Tell me about you, as a writer

I like girls. The ones who can see it all, just out of reach, and the ones who can’t see past their next meal, the next bill, the next fight, the next Friday night. I like writing girls’ stories. Especially the ones whose stories don’t usually get told.

Your new play The Curse was on at the Three Minute Theatre earlier this month. Can you tell us a little bit about it?

The Curse tells the story of Char and Lola. They’re best friends, and they can’t wait for a wild summer now that school’s out forever. But then terrible, inexplicable things start happening in their town, and their already-intense friendship is faced with its most extreme test yet.

What was your inspiration for writing it?

Girls have so much power and potential, but being a teenage girl is such a volatile, turbulent time. It’s a time of transition; when you can see all the things wrong with the world, but don’t yet have the capacity to do much about it. Your behaviour is often very tightly controlled; by parents, teachers, and society. That can lead to resentment, frustration, and destructive impulses – which either get turned inwards or outwards. The Curse is all about those tensions, about Char and Lola’s fears and frustrations, and whether their friendship can survive all the changes they’re both going through.

You showcased a short version of The Curse as part of 3, 6, 9 Women in the Spotlight. What inspired you to take part in the programme?

The opportunity to write for the stage with so much support. Getting the initial ten-minute piece critiqued, cast, directed and staged would have been a massive undertaking on my own, and – having never written a play before – I wouldn’t have known where to start! I learnt so much from the 3,6,9 programme and it was an incredible confidence boost.

When did you decide you wanted to develop this piece to full length?

It was such a positive experience that I couldn’t just leave it at that! Taking part in the 3,6, 9 programme really helped me develop my knowledge and experience of writing for the stage, and made me see the potential for expanding that skill-set even further. Getting such positive feedback and support from the audience, directors and actors also gave me the conviction that The Curse scope for expansion – to tell Char and Lola’s story in the detail it deserved.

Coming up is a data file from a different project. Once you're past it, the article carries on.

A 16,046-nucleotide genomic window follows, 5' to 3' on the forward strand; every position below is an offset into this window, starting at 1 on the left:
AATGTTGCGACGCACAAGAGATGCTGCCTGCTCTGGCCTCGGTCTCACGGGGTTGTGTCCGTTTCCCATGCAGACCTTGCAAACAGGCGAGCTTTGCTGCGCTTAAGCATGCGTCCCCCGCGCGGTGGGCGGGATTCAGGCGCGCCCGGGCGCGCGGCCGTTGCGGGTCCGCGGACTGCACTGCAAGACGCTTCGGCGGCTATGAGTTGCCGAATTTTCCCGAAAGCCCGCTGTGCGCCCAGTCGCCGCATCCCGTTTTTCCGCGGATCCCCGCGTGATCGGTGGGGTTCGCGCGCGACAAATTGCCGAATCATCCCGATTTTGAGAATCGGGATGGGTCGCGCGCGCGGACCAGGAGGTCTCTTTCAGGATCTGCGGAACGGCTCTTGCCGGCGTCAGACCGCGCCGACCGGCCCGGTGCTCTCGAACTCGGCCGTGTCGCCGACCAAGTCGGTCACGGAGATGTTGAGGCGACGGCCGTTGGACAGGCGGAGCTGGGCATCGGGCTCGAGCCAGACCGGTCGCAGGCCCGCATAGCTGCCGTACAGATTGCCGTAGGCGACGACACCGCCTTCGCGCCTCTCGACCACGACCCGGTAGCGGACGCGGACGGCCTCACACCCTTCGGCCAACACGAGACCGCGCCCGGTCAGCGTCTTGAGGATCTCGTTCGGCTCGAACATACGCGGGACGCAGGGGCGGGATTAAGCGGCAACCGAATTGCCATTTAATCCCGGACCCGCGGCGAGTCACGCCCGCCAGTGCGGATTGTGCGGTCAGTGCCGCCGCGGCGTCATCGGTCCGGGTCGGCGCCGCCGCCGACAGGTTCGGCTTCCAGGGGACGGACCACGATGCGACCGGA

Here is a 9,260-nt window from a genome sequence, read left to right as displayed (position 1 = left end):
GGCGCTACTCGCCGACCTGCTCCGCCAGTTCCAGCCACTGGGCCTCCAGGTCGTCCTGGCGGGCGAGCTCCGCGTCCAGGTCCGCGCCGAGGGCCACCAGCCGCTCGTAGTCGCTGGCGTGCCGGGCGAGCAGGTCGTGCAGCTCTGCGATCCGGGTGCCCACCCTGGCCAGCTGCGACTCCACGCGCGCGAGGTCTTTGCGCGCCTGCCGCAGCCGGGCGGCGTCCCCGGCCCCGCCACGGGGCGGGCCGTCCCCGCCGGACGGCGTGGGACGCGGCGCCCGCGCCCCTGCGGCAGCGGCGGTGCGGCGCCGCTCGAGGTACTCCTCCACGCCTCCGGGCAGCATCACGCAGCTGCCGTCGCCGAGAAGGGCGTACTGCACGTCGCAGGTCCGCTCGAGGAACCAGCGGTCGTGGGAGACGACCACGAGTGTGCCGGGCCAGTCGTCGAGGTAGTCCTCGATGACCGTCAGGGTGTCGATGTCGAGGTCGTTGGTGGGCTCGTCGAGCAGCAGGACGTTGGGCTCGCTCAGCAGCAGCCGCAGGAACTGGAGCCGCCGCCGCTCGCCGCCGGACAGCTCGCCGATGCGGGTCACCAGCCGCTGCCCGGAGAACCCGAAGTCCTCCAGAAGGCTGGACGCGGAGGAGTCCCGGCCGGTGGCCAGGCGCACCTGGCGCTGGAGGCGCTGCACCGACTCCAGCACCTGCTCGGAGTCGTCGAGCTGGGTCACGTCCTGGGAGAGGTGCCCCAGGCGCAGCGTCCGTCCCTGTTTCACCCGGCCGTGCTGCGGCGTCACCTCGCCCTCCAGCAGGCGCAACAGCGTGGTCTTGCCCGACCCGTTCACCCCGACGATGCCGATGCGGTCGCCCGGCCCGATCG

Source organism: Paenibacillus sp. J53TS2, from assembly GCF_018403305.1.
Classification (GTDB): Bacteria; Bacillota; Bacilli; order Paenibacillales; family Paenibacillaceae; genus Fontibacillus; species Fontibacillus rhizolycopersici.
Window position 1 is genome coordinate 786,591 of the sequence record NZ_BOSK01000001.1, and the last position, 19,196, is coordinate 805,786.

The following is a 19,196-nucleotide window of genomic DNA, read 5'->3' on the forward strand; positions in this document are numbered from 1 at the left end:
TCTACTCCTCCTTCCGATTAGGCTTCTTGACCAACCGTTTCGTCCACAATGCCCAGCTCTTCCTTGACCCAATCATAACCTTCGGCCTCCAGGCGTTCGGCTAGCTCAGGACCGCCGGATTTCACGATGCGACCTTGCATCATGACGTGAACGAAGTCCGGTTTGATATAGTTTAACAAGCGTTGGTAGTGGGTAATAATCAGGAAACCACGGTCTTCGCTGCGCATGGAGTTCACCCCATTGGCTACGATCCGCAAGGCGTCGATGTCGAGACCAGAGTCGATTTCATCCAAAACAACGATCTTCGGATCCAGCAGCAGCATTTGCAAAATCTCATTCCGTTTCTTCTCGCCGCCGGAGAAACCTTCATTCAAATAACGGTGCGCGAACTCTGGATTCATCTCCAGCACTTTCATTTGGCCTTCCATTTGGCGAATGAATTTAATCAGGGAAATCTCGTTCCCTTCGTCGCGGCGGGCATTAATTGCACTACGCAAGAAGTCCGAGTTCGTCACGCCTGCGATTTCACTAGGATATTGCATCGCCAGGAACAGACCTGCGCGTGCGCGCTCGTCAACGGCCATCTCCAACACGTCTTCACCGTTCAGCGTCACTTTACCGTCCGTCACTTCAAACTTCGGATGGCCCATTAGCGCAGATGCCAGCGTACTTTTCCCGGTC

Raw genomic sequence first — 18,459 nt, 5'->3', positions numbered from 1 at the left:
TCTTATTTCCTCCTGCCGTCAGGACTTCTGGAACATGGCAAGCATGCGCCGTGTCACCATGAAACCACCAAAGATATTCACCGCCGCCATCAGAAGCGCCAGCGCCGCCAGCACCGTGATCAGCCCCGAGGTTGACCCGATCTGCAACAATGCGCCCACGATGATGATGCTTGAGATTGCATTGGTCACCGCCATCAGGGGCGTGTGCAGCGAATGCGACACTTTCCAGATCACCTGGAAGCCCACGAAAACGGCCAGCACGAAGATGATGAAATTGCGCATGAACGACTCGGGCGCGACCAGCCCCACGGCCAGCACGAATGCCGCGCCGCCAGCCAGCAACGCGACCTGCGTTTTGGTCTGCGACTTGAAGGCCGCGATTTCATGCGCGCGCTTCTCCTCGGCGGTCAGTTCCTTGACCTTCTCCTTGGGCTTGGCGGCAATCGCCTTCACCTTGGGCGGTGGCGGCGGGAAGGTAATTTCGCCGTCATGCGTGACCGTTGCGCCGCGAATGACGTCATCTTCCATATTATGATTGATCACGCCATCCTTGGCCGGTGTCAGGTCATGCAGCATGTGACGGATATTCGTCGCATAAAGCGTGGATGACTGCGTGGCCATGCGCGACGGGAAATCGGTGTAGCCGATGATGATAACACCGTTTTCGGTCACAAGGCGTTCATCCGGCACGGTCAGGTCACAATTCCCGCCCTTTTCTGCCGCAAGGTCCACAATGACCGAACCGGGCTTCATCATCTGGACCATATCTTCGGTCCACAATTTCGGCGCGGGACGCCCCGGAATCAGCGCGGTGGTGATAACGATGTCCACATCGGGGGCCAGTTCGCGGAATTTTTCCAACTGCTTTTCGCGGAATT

What’s next for The Curse?

World domination! Kidding. The pilot performances were so useful, and the cast, crew and audience all gave me lots of food for thought, so I want to take some time to process that feedback. There’s been a lot of interest in the idea of touring it, which is an exciting possibility for the future, but it definitely needs another re-write first…

What was your highlight of the whole experience?

Working with such an amazing cast and crew. They taught me a massive amount and I’m still in the process of taking it all in! And getting to see my writing staged and engaged with by three consecutive sell-out audiences was also beyond brilliant. I learnt so much from seeing how people responded, and it was such a rewarding experience.

Where else can we find your work?

I’ve had short stories published by Dog Horn, Pankhearst, Out of the Gutter, Nib Magazine and a few others. My journalism’s been published by Mslexia, The Guardian, Bitch and more, and I’m also the editor of a few short story collections: Short Stack, Derby Shorts, Tongue in Cheek and (RE)Sisters.  Find out what I’m up to via my website, Twitter or Instagram.

What does the future hold for you in your writing career?

From taking part in 3,6,9 to the pilot performances of extended version, I’ve been working on The Curse in one form or another for almost a year. So – although I definitely do intend on developing it further – I’m looking forward to spending some time with my first literary love, short stories. I’m hoping to put together a collection, so I need to get writing more material for that!